Review Blog

Aug 28 2012

Eagle strike - the graphic novel by A. Johnston, et al.

cover image

London: Walker Books , 2012. Unpaged. ISBN 9781406318777.
(Age: 10 +) Eagle Strike is Alex Rider's fourth mission, parcelled up as a new 'sequential art narrative' written by Antony Johnston and illustrated by sisters, Kanako Damerum and Yuzuru Takasaki. Thanks to the project management and rendering of Kanako, this graphic novel flows logically without too many gaps, which can sometimes disorient the reader in some graphic adaptations.
The opening scene sits outside of the main plot but it does foreshadow the final surprise twist. The story starts with Alex on holiday in Southern France with a friend's family. Alex's curiosity is aroused by the appearance of a known fellow spy right before Sabina's father, a journalist, becomes the target of a bomb and is hospitalized. Since the journalist was investigating a third party connected to the hitman, Gregorovich, Alex has no doubt of their involvement.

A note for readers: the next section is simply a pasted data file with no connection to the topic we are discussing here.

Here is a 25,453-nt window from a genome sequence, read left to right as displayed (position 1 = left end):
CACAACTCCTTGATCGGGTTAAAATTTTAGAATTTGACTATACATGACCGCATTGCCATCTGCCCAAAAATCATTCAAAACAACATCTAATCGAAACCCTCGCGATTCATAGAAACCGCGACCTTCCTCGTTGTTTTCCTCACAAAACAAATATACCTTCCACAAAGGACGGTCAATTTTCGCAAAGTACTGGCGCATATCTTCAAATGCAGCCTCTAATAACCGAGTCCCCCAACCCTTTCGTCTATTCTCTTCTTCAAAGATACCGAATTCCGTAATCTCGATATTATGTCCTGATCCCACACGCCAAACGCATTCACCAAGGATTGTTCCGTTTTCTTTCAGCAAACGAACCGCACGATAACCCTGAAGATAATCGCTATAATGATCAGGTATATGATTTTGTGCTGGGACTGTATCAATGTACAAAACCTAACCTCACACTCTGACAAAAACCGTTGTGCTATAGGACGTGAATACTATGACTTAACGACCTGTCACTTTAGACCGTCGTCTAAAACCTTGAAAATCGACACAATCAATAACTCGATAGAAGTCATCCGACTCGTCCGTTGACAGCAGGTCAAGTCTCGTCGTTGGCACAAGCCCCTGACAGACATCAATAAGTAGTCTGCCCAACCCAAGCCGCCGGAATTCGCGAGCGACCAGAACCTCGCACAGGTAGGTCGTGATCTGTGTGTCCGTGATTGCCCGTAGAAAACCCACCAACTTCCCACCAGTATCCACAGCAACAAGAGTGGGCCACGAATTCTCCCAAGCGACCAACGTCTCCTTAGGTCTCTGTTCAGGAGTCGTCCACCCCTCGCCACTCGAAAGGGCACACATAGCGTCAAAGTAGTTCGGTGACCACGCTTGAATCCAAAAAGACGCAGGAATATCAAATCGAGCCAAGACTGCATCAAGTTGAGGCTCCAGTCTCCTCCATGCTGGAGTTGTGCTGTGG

The hero's journey for teen spy Alex, means he has to spend the rest of this visual feast collecting evidence to convince his friend, MI6 and the authorities that a famous philanthropist, Sir Damian Cray, was not only responsible for the bombing but will use any means to fulfil his plans for the world. Interesting Gregorovich is lenient with the boy whereas any journalist who stands in Cray's way is murdered. Conveniently, it is up to Alex to prevent nuclear disaster, after Cray hijacks Air Force One.
Billed as a version more accessible for reluctant readers, Eagle Strike is not short changed. This is a particularly fast-paced graphic novel to be enjoyed as a quality example of the genre. The panels use a variety of perspectives and zooms to accommodate orientation scenes, close-ups and regular action. Alternating layering and angling of the frames heightens interest and Yuzuru's considerable background in the world of Manga is evident through the slick, stylized draftmanship.
The feminized portrayal of the villain amongst other choices, makes Eagle Strike a text fit for critical dissection and the typical use of comic book onomatopoeia reinforces that comic book heroes do not necessarily need super powers. A worthy addition to any graphic novel collection.
Deborah Robins

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